Preventing Cheating During Online Exams

Online testing is growing rapidly in schools across North America. The appeal is obvious: tests are graded automatically, the feedback is immediate, and it allows for better analytics at the school and district levels.

But a common concern of teachers is how to prevent students from cheating during online exams. Students are one click away from searching the Internet for answers. And they often sit shoulder to shoulder with other students, making wandering eyes a problem.

The following tips will help you control cheating during online testing in classrooms or proctored labs. (Different techniques are used for online tests taken in non-proctored settings, such as from home.)

  • Offer shorter, more frequent quizzes so students keep up on their classwork. This also reduces the incentive to cheat because the value of each quiz is lower than a major, comprehensive exam.
  • Randomize the order of exam questions and answer choices. Or, have questions randomly selected from a larger pool of questions. These are basic features of most assessment systems, and their implementation will deter students from looking at someone else’s screen.
  • Remind students before each quiz or test that no phones or similar devices should be within their reach, such as on their desks or in their pockets. Frequent reminders tell students you take cheating seriously, without saying the words themselves.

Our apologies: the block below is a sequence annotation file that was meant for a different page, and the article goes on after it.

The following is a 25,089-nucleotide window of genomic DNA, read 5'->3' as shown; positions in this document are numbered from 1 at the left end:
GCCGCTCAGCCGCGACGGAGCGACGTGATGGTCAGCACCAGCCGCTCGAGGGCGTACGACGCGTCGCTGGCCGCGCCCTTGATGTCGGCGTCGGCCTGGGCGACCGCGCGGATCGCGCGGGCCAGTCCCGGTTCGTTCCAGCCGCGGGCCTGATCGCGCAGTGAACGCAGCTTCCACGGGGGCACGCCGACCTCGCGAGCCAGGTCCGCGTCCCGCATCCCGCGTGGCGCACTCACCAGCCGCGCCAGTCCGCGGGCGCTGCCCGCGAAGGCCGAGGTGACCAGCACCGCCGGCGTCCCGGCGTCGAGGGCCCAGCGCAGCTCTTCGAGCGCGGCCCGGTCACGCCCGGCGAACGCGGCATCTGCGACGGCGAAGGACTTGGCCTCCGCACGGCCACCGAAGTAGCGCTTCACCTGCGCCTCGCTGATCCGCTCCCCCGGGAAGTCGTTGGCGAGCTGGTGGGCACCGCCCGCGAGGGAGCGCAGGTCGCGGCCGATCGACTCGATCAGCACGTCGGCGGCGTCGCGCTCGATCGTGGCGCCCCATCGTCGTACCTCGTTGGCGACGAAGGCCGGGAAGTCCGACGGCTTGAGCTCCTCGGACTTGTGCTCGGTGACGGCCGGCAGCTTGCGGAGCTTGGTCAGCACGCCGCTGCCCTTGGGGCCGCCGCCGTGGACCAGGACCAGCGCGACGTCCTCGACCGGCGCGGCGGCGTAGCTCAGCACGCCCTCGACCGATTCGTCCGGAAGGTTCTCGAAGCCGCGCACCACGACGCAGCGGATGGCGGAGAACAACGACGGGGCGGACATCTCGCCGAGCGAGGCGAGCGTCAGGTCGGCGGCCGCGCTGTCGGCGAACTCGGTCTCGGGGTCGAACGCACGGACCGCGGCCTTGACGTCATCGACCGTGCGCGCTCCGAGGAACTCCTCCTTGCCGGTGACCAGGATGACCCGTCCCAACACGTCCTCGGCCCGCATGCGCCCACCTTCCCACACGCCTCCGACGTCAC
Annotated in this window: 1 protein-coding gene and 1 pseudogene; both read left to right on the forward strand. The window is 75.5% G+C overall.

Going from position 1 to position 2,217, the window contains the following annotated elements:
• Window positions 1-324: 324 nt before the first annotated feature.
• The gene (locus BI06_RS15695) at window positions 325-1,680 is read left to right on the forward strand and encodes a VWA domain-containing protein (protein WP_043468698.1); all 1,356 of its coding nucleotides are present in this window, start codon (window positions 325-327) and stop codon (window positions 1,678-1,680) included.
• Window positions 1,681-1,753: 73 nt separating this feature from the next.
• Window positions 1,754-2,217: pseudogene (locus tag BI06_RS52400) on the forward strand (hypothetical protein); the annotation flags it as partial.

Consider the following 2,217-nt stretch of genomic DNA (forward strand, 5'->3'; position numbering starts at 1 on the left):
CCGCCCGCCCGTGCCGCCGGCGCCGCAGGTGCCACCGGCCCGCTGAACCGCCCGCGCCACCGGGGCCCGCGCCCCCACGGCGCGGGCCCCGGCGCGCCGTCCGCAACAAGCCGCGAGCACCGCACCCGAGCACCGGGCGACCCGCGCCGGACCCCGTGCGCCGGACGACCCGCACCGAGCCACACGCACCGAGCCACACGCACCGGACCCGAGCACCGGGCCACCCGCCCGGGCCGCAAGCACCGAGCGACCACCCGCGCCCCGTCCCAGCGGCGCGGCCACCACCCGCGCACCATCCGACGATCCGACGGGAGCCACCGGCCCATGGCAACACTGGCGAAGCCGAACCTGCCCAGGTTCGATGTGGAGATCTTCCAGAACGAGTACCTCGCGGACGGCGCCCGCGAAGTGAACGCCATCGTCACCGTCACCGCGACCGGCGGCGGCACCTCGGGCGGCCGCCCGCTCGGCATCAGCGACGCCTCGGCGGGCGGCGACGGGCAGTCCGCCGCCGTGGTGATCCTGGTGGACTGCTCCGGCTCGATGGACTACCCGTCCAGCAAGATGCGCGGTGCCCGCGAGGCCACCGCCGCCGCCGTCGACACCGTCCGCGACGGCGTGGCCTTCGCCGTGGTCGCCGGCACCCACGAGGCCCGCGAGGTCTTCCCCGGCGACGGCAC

• If your school has an honor code, present it to students prior to each exam. Research shows this is a powerful method for deterring cheating.
  • Require students to use a “lockdown” browser for online exams. This will prevent Internet searches, accessing notes or other applications on the computer, or copying the exam questions themselves, among other things.
  • Apply a password to the online exam and verbally provide students the password just prior to the start. This prevents someone from accessing the exam outside of the presence of the teacher or proctor.
  • If many students will be taking the exam from the same location, consider using an “IP address restriction” to prevent someone at a different location from accessing the exam. This is a common capability with most assessment systems.

It’s important to establish a culture of honesty early in a classroom or course. If students become aware that classmates are cheating (such as using Google to look up answers during an online test) and that those students are getting away with it, then cheating will quickly spread across the class. By contrast, if the instructor has openly explained that cheating is unacceptable, and has created an environment where cheating is difficult to achieve, students are much less likely to attempt this behavior.

 

About the Sponsor

 

Want to take the next step to prevent cheating during online tests? LockDown Browser, developed by Respondus, integrates with K-12 learning systems including Canvas, Blackboard Learn, Schoology, Moodle, and Brightspace. Want to learn more or start a free 2-month trial? Visit www.respondus.com/lockdown

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